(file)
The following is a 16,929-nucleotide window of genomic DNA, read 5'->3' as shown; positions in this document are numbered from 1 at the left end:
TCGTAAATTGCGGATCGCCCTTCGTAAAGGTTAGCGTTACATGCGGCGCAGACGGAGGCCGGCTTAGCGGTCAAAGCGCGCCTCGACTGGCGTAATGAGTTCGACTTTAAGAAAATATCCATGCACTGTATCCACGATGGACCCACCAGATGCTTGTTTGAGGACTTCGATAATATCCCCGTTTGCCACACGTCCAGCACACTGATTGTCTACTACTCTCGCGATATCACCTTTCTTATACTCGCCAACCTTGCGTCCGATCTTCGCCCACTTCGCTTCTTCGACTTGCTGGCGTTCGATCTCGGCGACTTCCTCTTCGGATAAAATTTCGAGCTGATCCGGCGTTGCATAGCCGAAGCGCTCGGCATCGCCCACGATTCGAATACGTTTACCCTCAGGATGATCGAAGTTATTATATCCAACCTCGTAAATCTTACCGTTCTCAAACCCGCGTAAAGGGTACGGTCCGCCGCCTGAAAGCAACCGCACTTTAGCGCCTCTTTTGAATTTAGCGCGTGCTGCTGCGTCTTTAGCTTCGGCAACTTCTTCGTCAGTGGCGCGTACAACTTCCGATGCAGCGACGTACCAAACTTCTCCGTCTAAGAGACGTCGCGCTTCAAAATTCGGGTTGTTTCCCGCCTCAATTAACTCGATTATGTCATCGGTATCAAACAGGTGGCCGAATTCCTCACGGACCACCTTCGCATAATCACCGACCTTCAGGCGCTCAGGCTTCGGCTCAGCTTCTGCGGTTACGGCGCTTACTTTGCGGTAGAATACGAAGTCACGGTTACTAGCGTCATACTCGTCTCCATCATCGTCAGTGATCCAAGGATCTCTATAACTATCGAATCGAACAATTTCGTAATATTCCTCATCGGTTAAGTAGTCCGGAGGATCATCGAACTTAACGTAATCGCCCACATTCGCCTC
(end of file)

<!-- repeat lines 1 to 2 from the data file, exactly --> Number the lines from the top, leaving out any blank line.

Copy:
The following is a 16,929-nucleotide window of genomic DNA, read 5'->3' as shown; positions in this document are numbered from 1 at the left end:
TCGTAAATTGCGGATCGCCCTTCGTAAAGGTTAGCGTTACATGCGGCGCAGACGGAGGCCGGCTTAGCGGTCAAAGCGCGCCTCGACTGGCGTAATGAGTTCGACTTTAAGAAAATATCCATGCACTGTATCCACGATGGACCCACCAGATGCTTGTTTGAGGACTTCGATAATATCCCCGTTTGCCACACGTCCAGCACACTGATTGTCTACTACTCTCGCGATATCACCTTTCTTATACTCGCCAACCTTGCGTCCGATCTTCGCCCACTTCGCTTCTTCGACTTGCTGGCGTTCGATCTCGGCGACTTCCTCTTCGGATAAAATTTCGAGCTGATCCGGCGTTGCATAGCCGAAGCGCTCGGCATCGCCCACGATTCGAATACGTTTACCCTCAGGATGATCGAAGTTATTATATCCAACCTCGTAAATCTTACCGTTCTCAAACCCGCGTAAAGGGTACGGTCCGCCGCCTGAAAGCAACCGCACTTTAGCGCCTCTTTTGAATTTAGCGCGTGCTGCTGCGTCTTTAGCTTCGGCAACTTCTTCGTCAGTGGCGCGTACAACTTCCGATGCAGCGACGTACCAAACTTCTCCGTCTAAGAGACGTCGCGCTTCAAAATTCGGGTTGTTTCCCGCCTCAATTAACTCGATTATGTCATCGGTATCAAACAGGTGGCCGAATTCCTCACGGACCACCTTCGCATAATCACCGACCTTCAGGCGCTCAGGCTTCGGCTCAGCTTCTGCGGTTACGGCGCTTACTTTGCGGTAGAATACGAAGTCACGGTTACTAGCGTCATACTCGTCTCCATCATCGTCAGTGATCCAAGGATCTCTATAACTATCGAATCGAACAATTTCGTAATATTCCTCATCGGTTAAGTAGTCCGGAGGATCATCGAACTTAACGTAATCGCCCACATTCGCCTC